Mike McCoy and Scott Waugh's “Valor” takes an elite team of Navy SEALs on a covert mission to rescue a kidnapped CIA agent. “Valor” was produced by Bandidto Bros. for around $12 million and scooped up by Relativity Media for around $13 million. In Canada, distribution duties were handled by Alliance.
The debut for the R-rated “Valor” was stronger than most projections heading into the weekend; the film generated a sterling “A” CinemaScore, which means positive word of mouth should help give the picture legs down the stretch, even though most critics didn’t care for the film. Not surprisingly the audience was mostly male, comprising 71%, with 60% of the overall audience 25 years of age and over. The ethnic breakdown was mixed: 63% Caucasian, 13% African-American, 10% Latino, and 7% Asian.
Relativity spent heavily on a broad marketing campaign that used grass roots outreaches, tie-ins with military themed video game Battlefield 3 from EA, brewer MillerCoors, and several Super Bowl spots.
Arriving in the second spot was Lionsgate's “Tyler Perry’s Good Deeds” with an estimated $16 million, which marked the second lowest opening ever for a Tyler Perry film, behind “Tyler Perry’s Daddy’s Little Girls,” which opened in 2007 to $13.1 million during a four-day holiday weekend, accumulating $18.8 million since its release the previous Wednesday. “Deeds” is a romantic comedy drama - sans Madea, his most popular character – about a businessman who is knocked out of his routine life when he meets Linsey, a single mother who works for the crew that cleans his office building.
Perry wrote and directed the film starring Thandie Newton, Tyler Perry, Gabrielle Union, Rebecca Romijn and Jamie Kennedy. Like “Valor,” “Deeds” wasn’t liked by the critics but scored a shining “A” with CinemaScore, which means audiences should spreading good word, even though ultimate boxoffice prospects are limited due to its low opening numbers.
The weekend’s other two wide releases both enjoyed dismal debuts, arriving in eighth and ninth place.
Universal’s “Wanderlust,” an R-rated comedy about an unemployed Manhattan couple (Jennifer Aniston and Paul Rudd) who experiment with living on a rural commune where free love is the rule, grossed an austere $6.6 million to place eighth. Judd Apatow produced the David Wain film which earned mixed reviews; audiences gave the film a “B-“ CinemaScore, while females comprised 57% of attendees; 61% were over 30. Relativity was a partner in the film; with a budget of $30 million, its long term prospects look to be in the red.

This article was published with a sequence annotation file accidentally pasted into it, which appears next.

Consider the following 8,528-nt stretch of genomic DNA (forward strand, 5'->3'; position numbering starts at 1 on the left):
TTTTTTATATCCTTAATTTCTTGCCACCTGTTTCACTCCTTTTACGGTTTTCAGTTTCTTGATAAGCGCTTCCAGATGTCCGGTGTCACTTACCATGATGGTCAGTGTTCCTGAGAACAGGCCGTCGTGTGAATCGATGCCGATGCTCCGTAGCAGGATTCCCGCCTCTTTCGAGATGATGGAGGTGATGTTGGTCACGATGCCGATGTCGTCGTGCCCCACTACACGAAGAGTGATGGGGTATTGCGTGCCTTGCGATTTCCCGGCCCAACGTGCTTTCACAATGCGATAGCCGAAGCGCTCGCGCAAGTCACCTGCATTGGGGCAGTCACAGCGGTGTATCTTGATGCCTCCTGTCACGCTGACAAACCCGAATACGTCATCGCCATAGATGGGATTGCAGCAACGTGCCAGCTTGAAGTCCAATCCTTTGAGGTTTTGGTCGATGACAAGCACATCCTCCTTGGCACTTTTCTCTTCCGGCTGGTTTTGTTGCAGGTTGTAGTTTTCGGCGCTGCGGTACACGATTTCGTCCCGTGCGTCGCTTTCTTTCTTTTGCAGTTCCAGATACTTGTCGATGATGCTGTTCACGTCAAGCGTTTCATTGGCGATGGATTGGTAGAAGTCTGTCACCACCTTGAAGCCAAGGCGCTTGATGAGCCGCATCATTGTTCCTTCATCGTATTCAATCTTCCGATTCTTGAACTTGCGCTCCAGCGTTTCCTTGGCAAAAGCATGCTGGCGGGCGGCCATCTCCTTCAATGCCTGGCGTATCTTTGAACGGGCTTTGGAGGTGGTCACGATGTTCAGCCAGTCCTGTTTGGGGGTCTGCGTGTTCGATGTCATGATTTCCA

Summit’s “Gone” was in ninth with a bleak $5 million. The thriller scored poor reviews and a weak “C+” CinemaScore, which means a short stay in theaters. “Gone” stars Amanda Seyfried as a woman trying to track down a serial killer who kidnapped her two years earlier. The actress is on a losing streak; "In Time" and "Red Riding Hood" were also box office disappointments. Women made up 64% of the audience, with 61% 18 years and older. Heitor Dhalia directed the PG-13 rated thriller, which was coproduced with Lakeshore Entertainment and Sidney Kimmel Entertainment.
Warner Bros.’ “Journey 2: The Mysterious Island” was third with an estimated $13.5 million, taking the cume to $76.7 million, followed by Universal’s “Safe House” with $11.4 million and a cume of $98.1 million, and Sony’s “The Vow,” in fifth place with an estimated $10 million, taking the total to $103 million, while notching a historical footnote for the Sony’s Screen Gems division, whch marks the first time a Screen Gems picture has ever grossed more than $100 million in North America.